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  5. "Hvad er hendes alder?"

"Hvad er hendes alder?"

Translation:What is her age?

August 26, 2014



I decided to allow "How old is she?" because it gets the same meaning across, but it's still not the best translation, since in Danish you'd generally use: "Hvor gammel er hun?" whenever using "How old is she?".


Which way is more commonly used in danish? "Hvor gammel er hun" or "hvad er hendes alder"??


"Hvor gammel er hun/han/den" is more common.


"What is her age" sounds like very unnatural English to me, if not "how old is she" it should be "what age is she" I think.


Well, according to my American sources it is perfectly reasonable to say: "What is her age?" and thus it is chosen as the best translation because it is also the most literal translation. I have added "What age is she?" since this would also be correct. "How old is she?" is not that similar, and thus I have not added it this time around, but if you really feel that it is the same as the two others, then I'm open for suggestions.


"How old is she?" is basically equivalent in meaning and I think it should be accepted as well.


I wouldn't add 'how old is she' because wouldn't the correct Danish equivalent of that be "Hvor gammel er hende?"


"Hvor gammel er hun" ... because 'she' is a subject here, not an object.


I was talking with my friends (I'm American) and we do say "what is her/his age?" but almost always specifically when referring to babies/children and pets. So we would never talk about a grown woman or man and say's what's their age, but rather how old is he/she. In think, in the end, we're splitting hairs and go with what feels best. I think we all learned something from this and that's the point.


What is her age? is correct word order in English, When you start with a 'Question-word', without noun. But it is a formal phrase, not something you say among friends, that's why it sounds unusual. 'What age is she?' does not sound right. Don't add it.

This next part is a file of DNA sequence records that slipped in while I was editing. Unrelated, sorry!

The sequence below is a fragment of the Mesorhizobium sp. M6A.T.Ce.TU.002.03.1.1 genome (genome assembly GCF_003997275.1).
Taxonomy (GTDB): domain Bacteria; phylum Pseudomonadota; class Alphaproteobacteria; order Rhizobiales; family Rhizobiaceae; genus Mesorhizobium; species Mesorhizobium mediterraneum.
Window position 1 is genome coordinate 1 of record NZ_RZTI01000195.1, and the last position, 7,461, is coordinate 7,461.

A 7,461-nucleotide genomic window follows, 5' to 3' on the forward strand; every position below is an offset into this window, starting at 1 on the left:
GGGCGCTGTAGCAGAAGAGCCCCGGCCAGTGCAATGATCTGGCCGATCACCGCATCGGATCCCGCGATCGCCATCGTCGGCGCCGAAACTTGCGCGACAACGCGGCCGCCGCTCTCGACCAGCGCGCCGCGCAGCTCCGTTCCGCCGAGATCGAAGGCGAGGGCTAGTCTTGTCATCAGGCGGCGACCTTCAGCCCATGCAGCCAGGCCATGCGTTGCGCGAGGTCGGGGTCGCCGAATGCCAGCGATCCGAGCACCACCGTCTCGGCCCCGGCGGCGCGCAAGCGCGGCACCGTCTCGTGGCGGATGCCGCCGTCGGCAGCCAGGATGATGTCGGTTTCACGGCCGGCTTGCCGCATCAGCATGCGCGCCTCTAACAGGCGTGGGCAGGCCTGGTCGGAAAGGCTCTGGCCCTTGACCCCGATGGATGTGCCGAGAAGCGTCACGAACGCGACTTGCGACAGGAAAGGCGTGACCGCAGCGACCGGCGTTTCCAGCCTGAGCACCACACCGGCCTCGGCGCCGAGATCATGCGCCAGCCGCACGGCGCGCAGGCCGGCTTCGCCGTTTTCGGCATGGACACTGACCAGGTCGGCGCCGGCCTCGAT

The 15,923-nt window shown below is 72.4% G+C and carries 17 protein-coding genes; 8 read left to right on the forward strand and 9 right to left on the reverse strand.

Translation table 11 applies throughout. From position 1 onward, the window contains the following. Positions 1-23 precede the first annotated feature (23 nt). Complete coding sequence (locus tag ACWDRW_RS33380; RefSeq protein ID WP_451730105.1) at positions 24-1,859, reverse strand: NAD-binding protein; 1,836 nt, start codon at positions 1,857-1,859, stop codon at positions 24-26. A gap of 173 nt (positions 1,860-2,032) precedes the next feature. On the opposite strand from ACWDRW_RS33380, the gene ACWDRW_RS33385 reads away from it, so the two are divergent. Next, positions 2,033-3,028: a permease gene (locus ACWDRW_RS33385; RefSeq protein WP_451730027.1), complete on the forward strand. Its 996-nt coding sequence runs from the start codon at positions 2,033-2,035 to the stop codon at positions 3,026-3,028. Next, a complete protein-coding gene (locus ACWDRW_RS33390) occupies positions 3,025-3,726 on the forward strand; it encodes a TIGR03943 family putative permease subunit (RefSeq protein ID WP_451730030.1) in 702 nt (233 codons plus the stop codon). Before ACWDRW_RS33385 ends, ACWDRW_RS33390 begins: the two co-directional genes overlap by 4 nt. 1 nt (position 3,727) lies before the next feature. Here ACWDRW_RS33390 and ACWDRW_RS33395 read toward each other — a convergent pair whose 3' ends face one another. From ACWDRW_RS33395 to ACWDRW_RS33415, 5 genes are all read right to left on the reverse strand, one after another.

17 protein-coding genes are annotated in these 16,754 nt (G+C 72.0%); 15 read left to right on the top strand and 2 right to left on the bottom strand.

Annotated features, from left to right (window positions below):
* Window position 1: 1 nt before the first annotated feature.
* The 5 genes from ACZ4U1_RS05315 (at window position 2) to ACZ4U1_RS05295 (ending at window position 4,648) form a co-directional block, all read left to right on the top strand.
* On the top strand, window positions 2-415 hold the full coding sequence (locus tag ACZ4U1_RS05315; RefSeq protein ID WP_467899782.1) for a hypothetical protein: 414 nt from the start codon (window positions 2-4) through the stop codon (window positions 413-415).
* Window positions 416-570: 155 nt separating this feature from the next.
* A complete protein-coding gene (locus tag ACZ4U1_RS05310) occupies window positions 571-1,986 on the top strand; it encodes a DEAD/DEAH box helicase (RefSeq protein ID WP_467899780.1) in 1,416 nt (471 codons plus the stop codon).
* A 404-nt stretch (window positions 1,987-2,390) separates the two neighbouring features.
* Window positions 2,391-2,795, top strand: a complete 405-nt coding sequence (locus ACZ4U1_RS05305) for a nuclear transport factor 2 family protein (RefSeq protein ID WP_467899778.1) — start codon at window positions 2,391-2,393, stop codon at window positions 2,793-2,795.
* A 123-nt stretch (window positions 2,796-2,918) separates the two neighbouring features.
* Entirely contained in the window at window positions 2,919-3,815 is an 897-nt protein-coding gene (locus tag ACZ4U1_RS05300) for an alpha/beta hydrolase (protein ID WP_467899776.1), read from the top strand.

You should allow "how old is she?", as this is the most common form of this expression as spoken in the UK in normal conversation. "What age are you?" etc. are also used, but mainly in formal texts.


The only time i've heard "What is her age?" or "What is your age?" is in a formal setting (i.e. Doctors office, Court official, Police officer...) "How old is she?" is informal and most common way to ask.


'her age' appears plural to me...? Hendes alder. Literally 'hers ages', is it not? Can someone explain why?


"Alder" means "Age" in English, and the plural of "alder" is "aldre".

"Hendes alder" = "Her age".

"Deres aldre" = "Their ages".


Just a note that the 's is NOT accepted as shorthand for is so beware if you're like me and refuse to complete a lesson without 100% accuracy and feel compelled to quit the lesson after a mistake and do a practice in order to have a perfect track record. By the way, some of the practice exercises are being pulled from the depths of the tree I reached several years ago and not recently so that's incredibly infuriating.

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